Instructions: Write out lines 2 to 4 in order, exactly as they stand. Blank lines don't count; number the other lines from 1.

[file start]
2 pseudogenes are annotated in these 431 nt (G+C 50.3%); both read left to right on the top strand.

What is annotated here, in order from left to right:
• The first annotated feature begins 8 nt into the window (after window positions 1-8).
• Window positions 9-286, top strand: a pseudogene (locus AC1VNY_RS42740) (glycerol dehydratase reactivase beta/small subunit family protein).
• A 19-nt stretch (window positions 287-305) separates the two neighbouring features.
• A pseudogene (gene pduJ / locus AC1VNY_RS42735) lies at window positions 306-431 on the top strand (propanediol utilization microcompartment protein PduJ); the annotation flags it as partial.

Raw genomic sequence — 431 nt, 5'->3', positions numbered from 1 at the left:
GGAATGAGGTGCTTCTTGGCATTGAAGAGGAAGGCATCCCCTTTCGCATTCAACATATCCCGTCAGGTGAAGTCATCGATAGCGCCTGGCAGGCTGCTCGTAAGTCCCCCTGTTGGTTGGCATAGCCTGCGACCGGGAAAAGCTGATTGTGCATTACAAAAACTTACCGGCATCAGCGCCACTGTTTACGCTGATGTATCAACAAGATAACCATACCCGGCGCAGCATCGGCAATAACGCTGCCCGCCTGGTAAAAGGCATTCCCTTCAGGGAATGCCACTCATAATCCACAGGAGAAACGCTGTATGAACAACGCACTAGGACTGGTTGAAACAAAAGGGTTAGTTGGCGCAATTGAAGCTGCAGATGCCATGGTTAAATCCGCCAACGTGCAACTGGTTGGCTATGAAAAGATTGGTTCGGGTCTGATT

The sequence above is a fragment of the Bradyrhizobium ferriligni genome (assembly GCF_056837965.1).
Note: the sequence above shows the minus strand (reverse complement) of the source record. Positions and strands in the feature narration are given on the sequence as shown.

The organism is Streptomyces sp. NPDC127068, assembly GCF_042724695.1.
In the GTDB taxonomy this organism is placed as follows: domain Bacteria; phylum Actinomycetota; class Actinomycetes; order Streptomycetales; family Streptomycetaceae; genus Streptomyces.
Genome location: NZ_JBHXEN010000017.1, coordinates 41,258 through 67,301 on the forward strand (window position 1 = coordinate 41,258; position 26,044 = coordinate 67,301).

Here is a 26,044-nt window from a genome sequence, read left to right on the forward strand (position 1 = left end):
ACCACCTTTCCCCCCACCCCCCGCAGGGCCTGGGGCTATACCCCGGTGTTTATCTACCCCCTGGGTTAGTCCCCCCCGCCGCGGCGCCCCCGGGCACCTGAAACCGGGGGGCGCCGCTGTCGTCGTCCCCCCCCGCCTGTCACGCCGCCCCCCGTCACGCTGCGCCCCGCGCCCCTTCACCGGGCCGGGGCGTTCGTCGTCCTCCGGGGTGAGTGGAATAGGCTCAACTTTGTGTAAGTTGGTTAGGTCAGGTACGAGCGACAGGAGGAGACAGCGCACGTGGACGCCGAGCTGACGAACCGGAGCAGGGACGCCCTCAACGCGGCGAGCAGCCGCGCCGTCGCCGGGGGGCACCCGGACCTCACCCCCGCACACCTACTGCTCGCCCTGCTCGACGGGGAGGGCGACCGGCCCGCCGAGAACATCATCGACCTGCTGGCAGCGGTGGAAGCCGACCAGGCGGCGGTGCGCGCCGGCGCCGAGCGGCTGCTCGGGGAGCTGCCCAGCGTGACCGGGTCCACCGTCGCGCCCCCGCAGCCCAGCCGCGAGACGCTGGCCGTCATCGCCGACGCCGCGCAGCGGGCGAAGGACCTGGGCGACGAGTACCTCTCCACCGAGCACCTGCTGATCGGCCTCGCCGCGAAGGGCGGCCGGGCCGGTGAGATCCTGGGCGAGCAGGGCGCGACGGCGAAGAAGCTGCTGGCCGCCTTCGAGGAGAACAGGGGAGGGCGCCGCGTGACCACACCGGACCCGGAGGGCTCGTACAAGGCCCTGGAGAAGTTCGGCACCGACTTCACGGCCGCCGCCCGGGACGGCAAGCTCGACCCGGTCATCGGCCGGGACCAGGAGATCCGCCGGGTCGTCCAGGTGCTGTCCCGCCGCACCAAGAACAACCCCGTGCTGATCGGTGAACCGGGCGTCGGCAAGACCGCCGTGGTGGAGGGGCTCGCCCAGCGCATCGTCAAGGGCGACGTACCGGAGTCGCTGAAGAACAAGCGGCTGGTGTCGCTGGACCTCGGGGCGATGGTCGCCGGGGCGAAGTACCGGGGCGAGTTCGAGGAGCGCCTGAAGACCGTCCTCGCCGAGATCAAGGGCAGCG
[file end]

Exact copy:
What is annotated here, in order from left to right:
• The first annotated feature begins 8 nt into the window (after window positions 1-8).
• Window positions 9-286, top strand: a pseudogene (locus AC1VNY_RS42740) (glycerol dehydratase reactivase beta/small subunit family protein).